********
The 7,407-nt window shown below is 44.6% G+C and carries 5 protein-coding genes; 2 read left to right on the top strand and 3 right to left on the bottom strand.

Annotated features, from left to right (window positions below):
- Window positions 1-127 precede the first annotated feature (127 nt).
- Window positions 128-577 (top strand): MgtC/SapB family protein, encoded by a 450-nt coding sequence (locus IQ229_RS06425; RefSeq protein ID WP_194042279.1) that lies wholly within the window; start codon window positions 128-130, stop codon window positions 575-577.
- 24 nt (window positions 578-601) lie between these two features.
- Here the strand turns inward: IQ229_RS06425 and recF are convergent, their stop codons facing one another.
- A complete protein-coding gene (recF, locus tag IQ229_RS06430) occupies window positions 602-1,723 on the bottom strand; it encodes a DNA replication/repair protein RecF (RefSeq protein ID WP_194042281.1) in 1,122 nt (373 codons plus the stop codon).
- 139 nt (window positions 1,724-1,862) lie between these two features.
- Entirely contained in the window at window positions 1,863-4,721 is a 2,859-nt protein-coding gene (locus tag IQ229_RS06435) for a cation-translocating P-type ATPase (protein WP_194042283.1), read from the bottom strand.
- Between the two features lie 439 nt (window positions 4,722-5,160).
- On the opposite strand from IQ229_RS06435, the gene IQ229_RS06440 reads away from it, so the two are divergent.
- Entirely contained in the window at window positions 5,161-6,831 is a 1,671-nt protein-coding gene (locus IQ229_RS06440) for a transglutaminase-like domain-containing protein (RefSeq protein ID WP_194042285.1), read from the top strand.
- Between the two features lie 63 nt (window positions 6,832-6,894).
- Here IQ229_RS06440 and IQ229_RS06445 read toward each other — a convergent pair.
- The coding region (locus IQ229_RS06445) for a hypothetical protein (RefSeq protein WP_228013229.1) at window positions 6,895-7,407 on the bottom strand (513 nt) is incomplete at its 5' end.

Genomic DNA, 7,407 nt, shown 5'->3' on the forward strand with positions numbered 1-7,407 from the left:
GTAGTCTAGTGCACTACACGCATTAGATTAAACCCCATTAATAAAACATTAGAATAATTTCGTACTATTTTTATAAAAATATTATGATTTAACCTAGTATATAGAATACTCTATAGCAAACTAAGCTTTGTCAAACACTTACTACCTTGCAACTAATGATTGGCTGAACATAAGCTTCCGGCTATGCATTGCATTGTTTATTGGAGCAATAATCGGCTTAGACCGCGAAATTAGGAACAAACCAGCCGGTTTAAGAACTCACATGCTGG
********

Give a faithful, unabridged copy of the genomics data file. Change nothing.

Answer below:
The 7,407-nt window shown below is 44.6% G+C and carries 5 protein-coding genes; 2 read left to right on the top strand and 3 right to left on the bottom strand.

Annotated features, from left to right (window positions below):
- Window positions 1-127 precede the first annotated feature (127 nt).
- Window positions 128-577 (top strand): MgtC/SapB family protein, encoded by a 450-nt coding sequence (locus IQ229_RS06425; RefSeq protein ID WP_194042279.1) that lies wholly within the window; start codon window positions 128-130, stop codon window positions 575-577.
- 24 nt (window positions 578-601) lie between these two features.
- Here the strand turns inward: IQ229_RS06425 and recF are convergent, their stop codons facing one another.
- A complete protein-coding gene (recF, locus tag IQ229_RS06430) occupies window positions 602-1,723 on the bottom strand; it encodes a DNA replication/repair protein RecF (RefSeq protein ID WP_194042281.1) in 1,122 nt (373 codons plus the stop codon).
- 139 nt (window positions 1,724-1,862) lie between these two features.
- Entirely contained in the window at window positions 1,863-4,721 is a 2,859-nt protein-coding gene (locus tag IQ229_RS06435) for a cation-translocating P-type ATPase (protein WP_194042283.1), read from the bottom strand.
- Between the two features lie 439 nt (window positions 4,722-5,160).
- On the opposite strand from IQ229_RS06435, the gene IQ229_RS06440 reads away from it, so the two are divergent.
- Entirely contained in the window at window positions 5,161-6,831 is a 1,671-nt protein-coding gene (locus IQ229_RS06440) for a transglutaminase-like domain-containing protein (RefSeq protein ID WP_194042285.1), read from the top strand.
- Between the two features lie 63 nt (window positions 6,832-6,894).
- Here IQ229_RS06440 and IQ229_RS06445 read toward each other — a convergent pair.
- The coding region (locus IQ229_RS06445) for a hypothetical protein (RefSeq protein WP_228013229.1) at window positions 6,895-7,407 on the bottom strand (513 nt) is incomplete at its 5' end.

Genomic DNA, 7,407 nt, shown 5'->3' on the forward strand with positions numbered 1-7,407 from the left:
GTAGTCTAGTGCACTACACGCATTAGATTAAACCCCATTAATAAAACATTAGAATAATTTCGTACTATTTTTATAAAAATATTATGATTTAACCTAGTATATAGAATACTCTATAGCAAACTAAGCTTTGTCAAACACTTACTACCTTGCAACTAATGATTGGCTGAACATAAGCTTCCGGCTATGCATTGCATTGTTTATTGGAGCAATAATCGGCTTAGACCGCGAAATTAGGAACAAACCAGCCGGTTTAAGAACTCACATGCTGG